Washington (CNN) - Conservative Christian activist Ralph Reed is marshalling his forces in Ohio as the battleground state takes center stage in final week of the presidential race.
The Faith and Freedom Coalition, the Atlanta-based organization Reed launched in 2009 to mobilize voters of faith around the country, is placing more than one million voter guides in 5,300 Ohio churches and plans to complete the effort on the final Sunday before Election Day.
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Dropping literature in churches is just one element of a robust closing drive in Ohio to raise evangelical and Catholic awareness of the “cultural issues” at stake in the campaign, Reed told CNN in a phone interview.
“It’s a major push,” Reed said of the Ohio effort. “We’re all in.”
Faith and Freedom “Strike Force” volunteers and paid callers will unleash a get-out-the-vote phone blitz beginning Tuesday, a week before Election Day, he said.
In all, the group plans to touch almost nine million Ohio voters through a combination of church guides, door knocks, live operator phone calls and three batches of direct mail taking aim the president.
Reed’s organization boasts a database of roughly 17.1 million evangelicals in battleground states around the country.
He declined to say how many of those voters are in Ohio, but he said Faith and Freedom is training its sights on not just Protestant evangelicals but also church-going Catholics in a bid to cut into Obama’s support among white, working class Democrats in northeast Ohio.
In 2008, roughly 30% of Ohio voters described themselves as evangelical or born again Christians. About 23% identified as Catholic, and Reed estimated that about half of those Ohio Catholics regularly attend Mass.
“We think a lot of this stuff didn’t come up during the campaign,” Reed said of the issues his organization is highlighting. “Whether it’s the marriage issue, abortion, the religious charity mandate, support for Israel, we sort of lay that stuff out there and let them see where the candidates stand.”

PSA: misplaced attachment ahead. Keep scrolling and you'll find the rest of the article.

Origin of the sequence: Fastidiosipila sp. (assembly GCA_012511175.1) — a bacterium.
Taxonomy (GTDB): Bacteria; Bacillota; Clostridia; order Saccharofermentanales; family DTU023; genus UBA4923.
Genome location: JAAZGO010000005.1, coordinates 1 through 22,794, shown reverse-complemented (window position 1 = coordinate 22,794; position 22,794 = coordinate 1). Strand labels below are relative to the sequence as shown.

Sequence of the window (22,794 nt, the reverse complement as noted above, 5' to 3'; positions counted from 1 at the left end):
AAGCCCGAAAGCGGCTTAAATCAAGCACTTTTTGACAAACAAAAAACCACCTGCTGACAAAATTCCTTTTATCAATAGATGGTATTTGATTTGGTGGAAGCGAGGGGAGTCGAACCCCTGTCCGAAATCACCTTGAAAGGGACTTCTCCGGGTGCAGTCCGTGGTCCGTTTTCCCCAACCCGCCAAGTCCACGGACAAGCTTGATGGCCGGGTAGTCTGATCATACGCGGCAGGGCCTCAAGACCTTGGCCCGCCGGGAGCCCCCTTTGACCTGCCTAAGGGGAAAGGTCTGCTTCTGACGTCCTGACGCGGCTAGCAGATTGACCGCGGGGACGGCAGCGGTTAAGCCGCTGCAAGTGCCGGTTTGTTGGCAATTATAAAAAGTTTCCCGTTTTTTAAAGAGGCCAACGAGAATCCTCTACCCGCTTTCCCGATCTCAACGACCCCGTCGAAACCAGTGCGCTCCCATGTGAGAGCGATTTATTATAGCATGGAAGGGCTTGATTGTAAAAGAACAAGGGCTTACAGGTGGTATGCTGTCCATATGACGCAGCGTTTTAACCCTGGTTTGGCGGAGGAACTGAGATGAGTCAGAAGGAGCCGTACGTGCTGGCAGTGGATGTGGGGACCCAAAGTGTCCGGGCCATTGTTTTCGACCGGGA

The voter guides being provided to churches describe, in simple “yes” or “no” fashion, President Barack Obama and Mitt Romney’s positions on a range of issues, both social and fiscal.
Obama, the guides say, favors “Abortion On Demand” and “Mandated Contraception Coverage By Religious Charities,” while Romney is said to oppose same-sex marriage and favor repealing Obamacare.
Reed made a point of saying that the church literature and mail pieces are highlighting fiscal issues like jobs and taxes along with hot button social issues. “It’s an equal mix,” he said.
He said the Obama campaign’s late effort to bolster support among suburban women by focusing on issues like abortion and contraception could potentially backfire by motivating the conservative faithful.
“You take something like this, the ‘Girls’ actress video,” he said, referring to a suggestive pro-Obama YouTube video cut by “Girls” actress Lena Dunham, “and that’s not terribly helpful to them. It will cut into their margin of defeat among voters of faith.”
Reed’s group is running similar voter contact activities in every presidential battleground, including the potentially pivotal states of Iowa and Wisconsin.
But the longtime political operative and former Christian Coalition heavyweight, who was deeply involved in George W. Bush’s 2004 tight win in Ohio, agreed with the hardening conventional wisdom that the Buckeye State will ultimately sway the election.
“Everybody understands what’s on the line,” he said. “Outside organizations like ours were already planning on coming here pretty significantly and once Romney surged after the first debate, in our case, after that, we moved as many resources as we possibly could to Ohio.”
“My sense is that Romney is catching up and closing,” he added. “The question is, did he close with enough time left? Or is too little, too late?”